Man Thinks, God Laughs, a Reader Writes and a Columnist Contemplates

Yiddish Proverb Has a Rich and Varied History

Thinking It Over: Thomas à Kempis was a 15th-century German ecclesiastic and author of the Catholic classic “De Imitatione Christi.” There, for the first time, we find our maxim put into rhyme.
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Thinking It Over: Thomas à Kempis was a 15th-century German ecclesiastic and author of the Catholic classic “De Imitatione Christi.” There, for the first time, we find our maxim put into rhyme.

By Philologos

Published May 05, 2013, issue of May 10, 2013.

(page 2 of 2)

This took the form of “Homo proponit sed Deus disponit,” and there can be little doubt that à Kempis, who, like any erudite churchman of his age, knew the Latin Bible practically by heart, was influenced in his choice of proponit-disponit by Jerome’s Proverbs 16:9. Human beings, he was saying in an inter-textual commentary, only think they can make future dispositions. In reality, they merely propose.

Since à Kempis’s rhyme was reproducible in all the Latin-derived vernaculars of Europe, it quickly spread to them, too. Although there seems to be no documentation on which came before which, French l’homme propose et Dieu dispose, Italian l’uomo propone e Dio dispone and Spanish el hombre propone y Dios dispone soon followed. So did English “Man proposes and God disposes,” made possible by the large vocabulary absorbed by English from French after the Norman conquest of Britain.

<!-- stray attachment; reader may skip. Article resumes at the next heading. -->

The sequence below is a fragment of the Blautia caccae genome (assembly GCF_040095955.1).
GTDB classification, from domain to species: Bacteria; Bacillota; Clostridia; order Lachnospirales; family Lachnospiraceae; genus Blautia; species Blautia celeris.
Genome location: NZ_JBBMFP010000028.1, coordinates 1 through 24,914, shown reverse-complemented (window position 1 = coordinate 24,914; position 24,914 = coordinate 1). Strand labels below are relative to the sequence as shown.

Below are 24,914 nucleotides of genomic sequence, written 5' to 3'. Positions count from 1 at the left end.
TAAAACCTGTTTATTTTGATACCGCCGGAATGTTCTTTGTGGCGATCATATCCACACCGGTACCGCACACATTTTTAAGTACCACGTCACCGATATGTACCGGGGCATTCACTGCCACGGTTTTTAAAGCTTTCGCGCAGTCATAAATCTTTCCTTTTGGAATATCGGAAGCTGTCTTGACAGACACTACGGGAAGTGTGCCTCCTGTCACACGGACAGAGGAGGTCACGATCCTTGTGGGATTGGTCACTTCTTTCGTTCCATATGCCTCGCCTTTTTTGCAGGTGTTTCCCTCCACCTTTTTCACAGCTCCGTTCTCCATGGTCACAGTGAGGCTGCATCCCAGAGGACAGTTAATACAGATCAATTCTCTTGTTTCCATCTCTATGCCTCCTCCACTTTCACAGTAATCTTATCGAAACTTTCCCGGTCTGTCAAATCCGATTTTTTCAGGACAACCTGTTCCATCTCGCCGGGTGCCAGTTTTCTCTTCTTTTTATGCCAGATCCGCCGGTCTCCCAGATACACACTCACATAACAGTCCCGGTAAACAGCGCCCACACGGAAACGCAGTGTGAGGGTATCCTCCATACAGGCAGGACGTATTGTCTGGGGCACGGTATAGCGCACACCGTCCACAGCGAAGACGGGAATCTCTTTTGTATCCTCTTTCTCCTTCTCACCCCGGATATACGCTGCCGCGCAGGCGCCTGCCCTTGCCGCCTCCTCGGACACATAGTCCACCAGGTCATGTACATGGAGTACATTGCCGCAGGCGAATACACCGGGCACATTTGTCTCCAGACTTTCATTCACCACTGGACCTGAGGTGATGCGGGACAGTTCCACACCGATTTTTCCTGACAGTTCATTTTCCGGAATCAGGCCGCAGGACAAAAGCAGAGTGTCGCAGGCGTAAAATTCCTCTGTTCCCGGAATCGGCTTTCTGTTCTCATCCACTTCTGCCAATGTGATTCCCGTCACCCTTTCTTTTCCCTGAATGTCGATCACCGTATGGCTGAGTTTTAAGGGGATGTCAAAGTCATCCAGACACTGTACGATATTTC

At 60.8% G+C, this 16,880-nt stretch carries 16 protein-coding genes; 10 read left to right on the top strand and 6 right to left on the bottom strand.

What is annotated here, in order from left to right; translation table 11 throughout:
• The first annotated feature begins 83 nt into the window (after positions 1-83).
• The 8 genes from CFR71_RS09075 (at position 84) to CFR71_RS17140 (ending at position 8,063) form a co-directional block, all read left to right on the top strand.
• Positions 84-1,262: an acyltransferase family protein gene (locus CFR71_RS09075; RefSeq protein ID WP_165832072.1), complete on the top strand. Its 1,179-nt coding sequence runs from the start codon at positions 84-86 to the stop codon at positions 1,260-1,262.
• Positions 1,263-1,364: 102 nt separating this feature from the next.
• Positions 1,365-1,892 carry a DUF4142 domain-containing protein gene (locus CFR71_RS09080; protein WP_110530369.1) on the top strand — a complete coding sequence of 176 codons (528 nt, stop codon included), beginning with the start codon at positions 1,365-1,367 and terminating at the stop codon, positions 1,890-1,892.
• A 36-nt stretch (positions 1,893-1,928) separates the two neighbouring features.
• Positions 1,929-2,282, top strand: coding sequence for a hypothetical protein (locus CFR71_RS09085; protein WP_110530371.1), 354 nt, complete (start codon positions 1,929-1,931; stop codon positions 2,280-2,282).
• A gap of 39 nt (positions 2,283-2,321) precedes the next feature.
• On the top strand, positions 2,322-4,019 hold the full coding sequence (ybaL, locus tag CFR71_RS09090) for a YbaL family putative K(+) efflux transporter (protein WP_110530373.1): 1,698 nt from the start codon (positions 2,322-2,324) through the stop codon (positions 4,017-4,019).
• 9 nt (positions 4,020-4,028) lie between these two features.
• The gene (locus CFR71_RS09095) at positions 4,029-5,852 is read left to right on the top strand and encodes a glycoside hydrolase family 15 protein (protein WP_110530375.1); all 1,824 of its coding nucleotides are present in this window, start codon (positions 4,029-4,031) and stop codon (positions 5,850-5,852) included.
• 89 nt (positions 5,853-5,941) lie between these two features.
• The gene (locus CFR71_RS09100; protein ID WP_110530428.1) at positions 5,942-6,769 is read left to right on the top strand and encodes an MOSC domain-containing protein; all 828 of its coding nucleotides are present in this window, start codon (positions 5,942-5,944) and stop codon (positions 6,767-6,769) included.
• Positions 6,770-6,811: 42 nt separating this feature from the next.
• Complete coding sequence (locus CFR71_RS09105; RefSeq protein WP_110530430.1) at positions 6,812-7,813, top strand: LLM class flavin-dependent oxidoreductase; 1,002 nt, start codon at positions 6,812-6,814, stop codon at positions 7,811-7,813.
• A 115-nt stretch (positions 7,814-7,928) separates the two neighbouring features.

German, however, was never affected by French in this way. (That’s one of the main reasons that it seems so different from English, even though the two are, historically, kissing cousins.) And so when the Germans felt the need for their own version of “God proposes but man disposes,” they took the German verb denken, to think, rhymed it with lenken, to direct or guide, and came up with “Der Mensch denkt und Gott lenkt,” “Man thinks and God directs.”

And yet, in Heinrich Heine’s immortal words, “Wie christelt sich, jüdelt sich” — “Whatever gentiles have, Jews want, too.” If German had “Der Mensch denkt und Gott lenkt,” why not Yiddish? The problem was, however, that while Yiddish had the Germanic verb lenken, it didn’t have denken, whose place had been taken by (the also Germanic) trakhten. What rhymed with trakht? Farakht, “scorns”? The Jewish God was not that cruel. Makht — “makes”? Makes what? Lakht — “laughs”? Eureka!

I’m not claiming that it happened by such a conscious process of selection. Language generally develops by unconscious processes. But the prerequisites were there. Lakht rhymed with trakht, Jews traditionally had a sense of humor about their God and ascribed one to Him, too — and “Der mentsh trakht un got lakht” was so much more delightful than “Der Mensch denkt und Gott lenkt” or “L’homme propose et Dieu dispose.” The thought of God gently laughing on His heavenly throne at our vain dreams and calculations rather than sternly redirecting them like a traffic policeman makes Him seem — well, so much more human.

And so Yiddish, the last of the languages dealt with in today’s column to have acquired a “Homo proponit sed Deus disponit”-like proverb, ended up with my favorite.

He who laughs last, laughs best.

Questions for Philologos can be sent to philologos@forward.com



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